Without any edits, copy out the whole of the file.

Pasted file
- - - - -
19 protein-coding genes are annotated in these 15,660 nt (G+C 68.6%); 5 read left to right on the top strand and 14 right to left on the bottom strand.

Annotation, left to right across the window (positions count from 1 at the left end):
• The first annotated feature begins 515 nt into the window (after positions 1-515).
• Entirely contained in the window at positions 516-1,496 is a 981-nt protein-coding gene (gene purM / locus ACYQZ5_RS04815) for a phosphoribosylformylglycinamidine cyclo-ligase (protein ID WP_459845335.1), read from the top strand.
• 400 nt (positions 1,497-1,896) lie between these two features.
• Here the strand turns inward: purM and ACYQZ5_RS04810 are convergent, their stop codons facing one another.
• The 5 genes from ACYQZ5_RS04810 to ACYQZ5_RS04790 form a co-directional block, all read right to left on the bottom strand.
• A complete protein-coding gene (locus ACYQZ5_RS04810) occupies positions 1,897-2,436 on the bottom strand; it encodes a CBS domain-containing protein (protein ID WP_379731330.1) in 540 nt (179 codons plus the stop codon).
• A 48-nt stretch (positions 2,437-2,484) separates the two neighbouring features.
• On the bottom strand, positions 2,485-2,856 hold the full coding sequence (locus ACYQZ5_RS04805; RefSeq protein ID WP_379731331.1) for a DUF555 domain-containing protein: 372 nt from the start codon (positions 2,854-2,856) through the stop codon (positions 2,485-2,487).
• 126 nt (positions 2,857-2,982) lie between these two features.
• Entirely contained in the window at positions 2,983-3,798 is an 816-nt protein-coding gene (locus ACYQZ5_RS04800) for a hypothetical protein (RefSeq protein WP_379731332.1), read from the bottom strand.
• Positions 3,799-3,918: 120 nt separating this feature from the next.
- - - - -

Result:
19 protein-coding genes are annotated in these 15,660 nt (G+C 68.6%); 5 read left to right on the top strand and 14 right to left on the bottom strand.

Annotation, left to right across the window (positions count from 1 at the left end):
• The first annotated feature begins 515 nt into the window (after positions 1-515).
• Entirely contained in the window at positions 516-1,496 is a 981-nt protein-coding gene (gene purM / locus ACYQZ5_RS04815) for a phosphoribosylformylglycinamidine cyclo-ligase (protein ID WP_459845335.1), read from the top strand.
• 400 nt (positions 1,497-1,896) lie between these two features.
• Here the strand turns inward: purM and ACYQZ5_RS04810 are convergent, their stop codons facing one another.
• The 5 genes from ACYQZ5_RS04810 to ACYQZ5_RS04790 form a co-directional block, all read right to left on the bottom strand.
• A complete protein-coding gene (locus ACYQZ5_RS04810) occupies positions 1,897-2,436 on the bottom strand; it encodes a CBS domain-containing protein (protein ID WP_379731330.1) in 540 nt (179 codons plus the stop codon).
• A 48-nt stretch (positions 2,437-2,484) separates the two neighbouring features.
• On the bottom strand, positions 2,485-2,856 hold the full coding sequence (locus ACYQZ5_RS04805; RefSeq protein ID WP_379731331.1) for a DUF555 domain-containing protein: 372 nt from the start codon (positions 2,854-2,856) through the stop codon (positions 2,485-2,487).
• 126 nt (positions 2,857-2,982) lie between these two features.
• Entirely contained in the window at positions 2,983-3,798 is an 816-nt protein-coding gene (locus ACYQZ5_RS04800) for a hypothetical protein (RefSeq protein WP_379731332.1), read from the bottom strand.
• Positions 3,799-3,918: 120 nt separating this feature from the next.